I'm working on a webshop-like asp.net mvc 4 website with a wcf-service datalayer. My application is build with maincategories, subcategories and products. Each product can only be in one subcategory and my url's are like this:


And the corresponding breadcrumb trail:

Home > Maincategory > Subcategory > Producttitle

I'm currently using MvcSitemapProvider to generate my navigation menu's and breadcrumbs. I'm loading all the url's as dynamic nodes without cache. This solution works for a couple of products but when I add 1000 products the sitemap takes 6,5 second to populate, wich is way too long.

I turned on caching in MvcSitemapProvider. This way the application loads much faster. But when a user adds a new product and navigates to this new product (page). The url is not yet in the sitemap file because it uses cache. This way my navigation and breadcrumbs are not generated.

My question is:

Is it possible to add a new node to the sitemap at runtime after a user adds a new product?


The accepted answer is now a little out of date. In MvcSiteMapProvider v4, there is no longer a GetCacheDescription() method in a DynamicNodeProvider. This didn't seem to work anyway.

You can now invalidate the cache manually by using the [SiteMapCacheRelease] attribute on the action methods that update the data:

public ActionResult Edit(int id)

    // Update the record

    return View();

Or by calling a static method:


You also have the option now to extend the framework to supply your own cache dependencies.


MvcSiteMapProvider allows for Dynamic Sitemaps that solve for Cache Dependancies.

You can enable this by creating a class which implements IDynamicNodeProvider. Below is an example that generates dynamic nodes based on a database query, and also sets up a cache dependency on that same query.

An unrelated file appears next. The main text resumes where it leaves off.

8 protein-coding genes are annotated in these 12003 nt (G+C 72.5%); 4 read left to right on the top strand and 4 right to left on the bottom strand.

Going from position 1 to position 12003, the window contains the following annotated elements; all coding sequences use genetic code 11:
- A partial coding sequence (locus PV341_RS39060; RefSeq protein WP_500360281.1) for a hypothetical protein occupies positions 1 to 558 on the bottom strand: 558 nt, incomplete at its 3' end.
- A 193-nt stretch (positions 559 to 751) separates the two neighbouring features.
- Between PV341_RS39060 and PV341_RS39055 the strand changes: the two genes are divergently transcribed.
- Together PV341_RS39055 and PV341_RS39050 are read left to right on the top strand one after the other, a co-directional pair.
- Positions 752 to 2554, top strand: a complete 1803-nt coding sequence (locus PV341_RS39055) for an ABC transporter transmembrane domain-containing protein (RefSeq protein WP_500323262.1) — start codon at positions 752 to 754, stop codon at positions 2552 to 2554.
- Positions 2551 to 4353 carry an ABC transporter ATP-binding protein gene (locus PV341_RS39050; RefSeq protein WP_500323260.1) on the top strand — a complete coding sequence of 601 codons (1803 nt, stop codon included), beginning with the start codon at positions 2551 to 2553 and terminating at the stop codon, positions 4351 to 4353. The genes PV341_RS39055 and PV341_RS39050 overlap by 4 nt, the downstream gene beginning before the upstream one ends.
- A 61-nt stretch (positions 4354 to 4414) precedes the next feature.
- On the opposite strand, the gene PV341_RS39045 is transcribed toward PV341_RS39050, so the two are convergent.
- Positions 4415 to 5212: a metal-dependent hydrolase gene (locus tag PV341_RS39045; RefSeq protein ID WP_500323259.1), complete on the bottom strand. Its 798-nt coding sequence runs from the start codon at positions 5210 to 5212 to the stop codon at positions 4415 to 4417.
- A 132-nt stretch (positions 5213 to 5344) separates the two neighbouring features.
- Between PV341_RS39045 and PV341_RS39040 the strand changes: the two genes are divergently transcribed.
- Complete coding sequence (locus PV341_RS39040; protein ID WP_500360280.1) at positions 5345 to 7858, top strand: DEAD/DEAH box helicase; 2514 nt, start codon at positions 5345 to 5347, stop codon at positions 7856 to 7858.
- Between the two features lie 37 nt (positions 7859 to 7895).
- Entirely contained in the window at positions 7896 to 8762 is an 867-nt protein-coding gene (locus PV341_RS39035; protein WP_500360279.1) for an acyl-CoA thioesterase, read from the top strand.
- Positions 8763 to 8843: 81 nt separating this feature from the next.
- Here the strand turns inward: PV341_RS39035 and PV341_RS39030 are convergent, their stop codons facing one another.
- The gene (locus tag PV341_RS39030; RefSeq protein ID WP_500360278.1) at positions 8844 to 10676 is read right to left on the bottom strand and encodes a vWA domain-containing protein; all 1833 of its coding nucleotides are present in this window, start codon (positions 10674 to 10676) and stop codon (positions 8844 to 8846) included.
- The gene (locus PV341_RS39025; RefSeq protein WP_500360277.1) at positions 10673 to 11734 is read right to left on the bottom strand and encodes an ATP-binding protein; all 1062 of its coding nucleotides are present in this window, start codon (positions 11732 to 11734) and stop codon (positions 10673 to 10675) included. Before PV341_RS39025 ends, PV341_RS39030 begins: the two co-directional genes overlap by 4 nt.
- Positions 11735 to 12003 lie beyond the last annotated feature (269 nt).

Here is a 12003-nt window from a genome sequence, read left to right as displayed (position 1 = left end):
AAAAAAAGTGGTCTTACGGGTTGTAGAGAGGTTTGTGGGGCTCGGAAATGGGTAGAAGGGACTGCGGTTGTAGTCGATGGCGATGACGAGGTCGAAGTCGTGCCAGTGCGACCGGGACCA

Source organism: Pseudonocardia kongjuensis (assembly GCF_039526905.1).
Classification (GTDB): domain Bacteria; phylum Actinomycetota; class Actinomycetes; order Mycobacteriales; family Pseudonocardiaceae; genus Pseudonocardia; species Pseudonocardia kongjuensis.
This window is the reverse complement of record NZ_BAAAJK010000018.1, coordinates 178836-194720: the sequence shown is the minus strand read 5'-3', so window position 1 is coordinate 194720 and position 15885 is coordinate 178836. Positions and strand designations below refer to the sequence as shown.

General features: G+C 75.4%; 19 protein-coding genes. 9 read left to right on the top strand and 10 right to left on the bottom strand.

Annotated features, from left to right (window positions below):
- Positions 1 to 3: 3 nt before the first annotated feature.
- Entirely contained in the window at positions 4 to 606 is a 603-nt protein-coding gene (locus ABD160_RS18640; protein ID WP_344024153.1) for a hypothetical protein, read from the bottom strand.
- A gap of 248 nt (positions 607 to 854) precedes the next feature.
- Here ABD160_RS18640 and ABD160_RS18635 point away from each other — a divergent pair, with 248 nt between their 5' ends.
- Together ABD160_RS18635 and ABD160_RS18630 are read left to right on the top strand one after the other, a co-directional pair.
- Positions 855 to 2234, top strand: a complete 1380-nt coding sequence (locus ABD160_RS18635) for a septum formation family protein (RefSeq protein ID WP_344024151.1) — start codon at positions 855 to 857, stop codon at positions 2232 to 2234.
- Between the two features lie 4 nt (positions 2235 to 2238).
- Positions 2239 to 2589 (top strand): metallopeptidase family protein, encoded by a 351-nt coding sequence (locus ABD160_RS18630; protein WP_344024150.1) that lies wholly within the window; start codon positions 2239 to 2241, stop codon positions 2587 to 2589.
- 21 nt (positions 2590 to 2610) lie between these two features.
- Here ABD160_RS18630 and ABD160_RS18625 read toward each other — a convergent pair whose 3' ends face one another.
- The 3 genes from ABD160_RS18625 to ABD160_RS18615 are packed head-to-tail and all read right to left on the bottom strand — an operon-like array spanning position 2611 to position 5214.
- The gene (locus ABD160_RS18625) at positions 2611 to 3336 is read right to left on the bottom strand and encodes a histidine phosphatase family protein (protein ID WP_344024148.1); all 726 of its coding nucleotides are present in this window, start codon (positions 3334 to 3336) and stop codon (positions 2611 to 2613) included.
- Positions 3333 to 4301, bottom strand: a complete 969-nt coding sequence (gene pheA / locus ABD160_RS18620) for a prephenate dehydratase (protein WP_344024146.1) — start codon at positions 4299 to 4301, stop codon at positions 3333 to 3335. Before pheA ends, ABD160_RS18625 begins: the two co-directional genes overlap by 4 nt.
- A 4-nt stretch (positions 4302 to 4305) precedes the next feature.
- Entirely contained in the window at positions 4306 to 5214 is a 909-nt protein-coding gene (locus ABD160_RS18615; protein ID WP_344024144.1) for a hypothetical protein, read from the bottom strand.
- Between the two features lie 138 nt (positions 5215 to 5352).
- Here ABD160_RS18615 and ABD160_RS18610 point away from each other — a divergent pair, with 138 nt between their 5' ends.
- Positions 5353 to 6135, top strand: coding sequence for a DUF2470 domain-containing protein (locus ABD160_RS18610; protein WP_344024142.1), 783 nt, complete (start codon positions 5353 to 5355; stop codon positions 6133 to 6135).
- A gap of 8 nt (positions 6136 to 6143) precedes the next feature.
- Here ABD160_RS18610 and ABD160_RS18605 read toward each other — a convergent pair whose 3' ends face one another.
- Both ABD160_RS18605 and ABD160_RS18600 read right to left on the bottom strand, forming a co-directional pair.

public class ProductNodesProvider : IDynamicNodeProvider
  static readonly string AllProductsQuery = 
    "SELECT Id, Title, Category FROM dbo.Product;";
  string connectionString = 
        ConfigurationManager.ConnectionStrings ["db"].ConnectionString;

  /// Create DynamicNode's out of all Products in our database
  public System.Collections.Generic.IEnumerable<DynamicNode> GetDynamicNodeCollection()
    var returnValue = new List<DynamicNode> ();

    using (SqlConnection connection = new SqlConnection(connectionString)) {
      SqlCommand command = new SqlCommand (AllProductsQuery, connection);
      connection.Open ();
      SqlDataReader reader = command.ExecuteReader ();
      try {
        while (reader.Read()) {
          DynamicNode node = new DynamicNode (); 
          node.Title = reader [1]; 
          node.ParentKey = "Category_" + reader [2]; 
          node.RouteValues.Add ("productid", reader [0]);

          returnValue.Add (node); 
      } finally {
        reader.Close ();

    return returnValue;

  /// Create CacheDependancy on SQL
  public CacheDescription GetCacheDescription ()
    using (SqlConnection connection = new SqlConnection(connectionString)) {
      SqlCommand command = new SqlCommand (AllProductsQuery, connection);
      SqlCacheDependency dependancy = new SqlCacheDependency (command);

      return new CacheDescription ("ProductNodesProvider")
        Dependencies = dependancy

While this is all very nifty - and should invalidate the cache when your customers change products in the datbase - the whole SqlCacheDependancy can be tricky and is SQL Server-Version dependent.

You may go with a custom CacheDependacy instead, if you're using the cache to store your products.

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